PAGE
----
The final Rasmussen Reports national telephone poll before the vote found that just 22% of Americans supported the legislation. No amount of Presidential persuasion, Senate logrolling, and procedural tricks was able to overcome that solid bi-partisan lack of public support (although it’s breathtaking to consider how close a determined leadership could come to passing such an unpopular bill).
The real mystery in all of this is why the Senators and their cheerleaders didn’t anticipate the public response. Perhaps they fell in love with their own rhetoric and forgot how it might sound to others.
Near the end of the debate, supporters of the doomed legislation often stated that the status quo is unacceptable. Most Americans would agree on that point. In fact, they might even hold that feeling more strongly than the Grand Bargainers of the Senate--72% of American voters believe it’s Very Important to reduce illegal immigration and enforce the borders. But controlling the border was never a focal point of the Senate debate. Instead, the Senators spent most of the time debating the fine points of various approaches to legalizing those who are here illegally. For voters, those topics were definitely a second-or-third tier aspect of the issue.
Because the Senators and the White House never showed much enthusiasm for reducing illegal immigration, only 16% believed the Senate bill would accomplish that goal. Forty-one percent (41%) thought passage of the legislation would actually lead to more illegal immigration. In other words, even though voters consider the status quo unacceptable, they had every confidence that Congress could make a bad situation worse.
It is impossible to overstate the significance of this basic fact. Outside of 46 Senators, hardly anybody thought the legislation would work. That’s why it was defeated. It wasn’t amnesty or guest-worker programs or paths to citizenship that doomed the bill. Each of those provisions made it more difficult for some segments of the population to accept. However, a majority would have accepted them as part of a true compromise that actually gained control of the border.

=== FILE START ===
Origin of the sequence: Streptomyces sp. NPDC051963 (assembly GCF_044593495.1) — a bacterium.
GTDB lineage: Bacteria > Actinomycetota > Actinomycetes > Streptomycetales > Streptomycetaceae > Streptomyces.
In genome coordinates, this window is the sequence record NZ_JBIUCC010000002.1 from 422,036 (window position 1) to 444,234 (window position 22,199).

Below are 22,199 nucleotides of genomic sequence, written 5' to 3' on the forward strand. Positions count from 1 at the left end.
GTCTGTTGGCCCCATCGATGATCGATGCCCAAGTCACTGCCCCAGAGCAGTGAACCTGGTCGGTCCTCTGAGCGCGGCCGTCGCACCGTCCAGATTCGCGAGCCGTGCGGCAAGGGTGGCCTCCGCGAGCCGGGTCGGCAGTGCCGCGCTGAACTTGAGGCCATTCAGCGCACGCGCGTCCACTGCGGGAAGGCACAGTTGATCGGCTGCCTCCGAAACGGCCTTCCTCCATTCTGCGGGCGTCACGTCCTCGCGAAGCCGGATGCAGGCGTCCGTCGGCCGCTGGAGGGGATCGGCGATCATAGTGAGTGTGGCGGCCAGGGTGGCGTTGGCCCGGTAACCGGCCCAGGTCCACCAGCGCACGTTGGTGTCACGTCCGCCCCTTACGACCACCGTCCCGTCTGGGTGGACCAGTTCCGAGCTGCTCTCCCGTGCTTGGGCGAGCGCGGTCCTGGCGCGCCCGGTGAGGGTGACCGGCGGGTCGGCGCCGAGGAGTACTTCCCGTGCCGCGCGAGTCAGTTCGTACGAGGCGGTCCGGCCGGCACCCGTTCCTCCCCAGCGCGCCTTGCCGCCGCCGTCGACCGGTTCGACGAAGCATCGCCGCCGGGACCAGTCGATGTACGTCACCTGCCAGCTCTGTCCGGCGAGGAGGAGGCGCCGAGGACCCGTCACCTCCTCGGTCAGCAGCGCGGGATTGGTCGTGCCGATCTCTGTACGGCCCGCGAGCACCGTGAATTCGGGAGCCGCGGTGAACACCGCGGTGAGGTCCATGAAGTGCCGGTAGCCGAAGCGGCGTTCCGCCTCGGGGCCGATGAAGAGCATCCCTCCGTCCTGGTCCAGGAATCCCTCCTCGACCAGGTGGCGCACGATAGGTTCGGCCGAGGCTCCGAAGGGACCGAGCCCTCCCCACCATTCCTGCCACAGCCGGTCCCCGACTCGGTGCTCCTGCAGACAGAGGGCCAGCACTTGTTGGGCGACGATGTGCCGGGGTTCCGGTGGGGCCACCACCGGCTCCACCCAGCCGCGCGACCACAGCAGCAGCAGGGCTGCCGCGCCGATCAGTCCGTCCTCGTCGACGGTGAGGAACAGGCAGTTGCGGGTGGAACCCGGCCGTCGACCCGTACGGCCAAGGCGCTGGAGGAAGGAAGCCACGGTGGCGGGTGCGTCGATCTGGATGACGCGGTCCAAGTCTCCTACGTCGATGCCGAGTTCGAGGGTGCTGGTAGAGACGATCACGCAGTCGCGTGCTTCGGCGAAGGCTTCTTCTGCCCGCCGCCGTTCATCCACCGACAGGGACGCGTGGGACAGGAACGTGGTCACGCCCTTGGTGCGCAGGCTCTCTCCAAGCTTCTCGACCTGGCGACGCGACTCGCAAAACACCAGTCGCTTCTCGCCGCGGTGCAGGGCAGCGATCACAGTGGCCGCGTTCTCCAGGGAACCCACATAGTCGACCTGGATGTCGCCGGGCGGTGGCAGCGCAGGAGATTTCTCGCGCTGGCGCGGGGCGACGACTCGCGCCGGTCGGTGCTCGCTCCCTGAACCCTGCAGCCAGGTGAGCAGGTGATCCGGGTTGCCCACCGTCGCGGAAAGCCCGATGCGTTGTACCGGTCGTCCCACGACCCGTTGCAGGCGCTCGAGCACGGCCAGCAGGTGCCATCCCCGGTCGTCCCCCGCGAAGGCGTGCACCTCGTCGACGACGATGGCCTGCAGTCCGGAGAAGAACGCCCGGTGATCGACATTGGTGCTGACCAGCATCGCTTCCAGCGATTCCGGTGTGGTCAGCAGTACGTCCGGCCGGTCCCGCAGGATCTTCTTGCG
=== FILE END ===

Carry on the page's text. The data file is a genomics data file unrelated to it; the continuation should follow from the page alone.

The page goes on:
The cloture vote goes down in flames, taking Majority Leader Reid and the President with it.
POWER TO THE PEOPLE!
Next up, the Fairness Doctrine...
But the very strange thing about it is that this bill was opposed by 80% of Republicans and 75% +/- of Democrats, and yet 46% of Senators, mostly Democrats but not monolithically (which is unusual in itself these days) supported it. Talk about your inside-the-beltway mentality. Some of the better ones are going to wake up one of these days and ask themselves, "What was I thinking?" If you haven't figured it out yet, Washington, let me help you out:
WE DON'T TRUST YOU
Some Senators do understand:
Prior to the vote, opponents appeared to sense that victory was within grasp. Senator DeMint said the whole debate demonstrated why Americans are feeling a "crisis of confidence" in their government.
"This immigration bill has become a war between the American people and their government. ... This vote today is really not about immigration, it's about whether we're going to listen to the American people," he said.
You didn't enforce the law before to the tune of tens of millions of violators in plain sight. Until you enforce the law, we won't trust you. And that goes double for building the damn fence. If you'd built the fence, today's vote would have been very different. Do your job*, then come back and ask for some changes.
* What does "do your job" mean with regards to the Federal Government and Immigration? Let's talk about that tomorrow. I'd love to gloat, but I really have to get to work.
Please do whatever is necessary to stop the current immigration bill from passing.My reason for urging you to vote against cloture is simple and sad:
I don’t trust my government to fulfill its promises.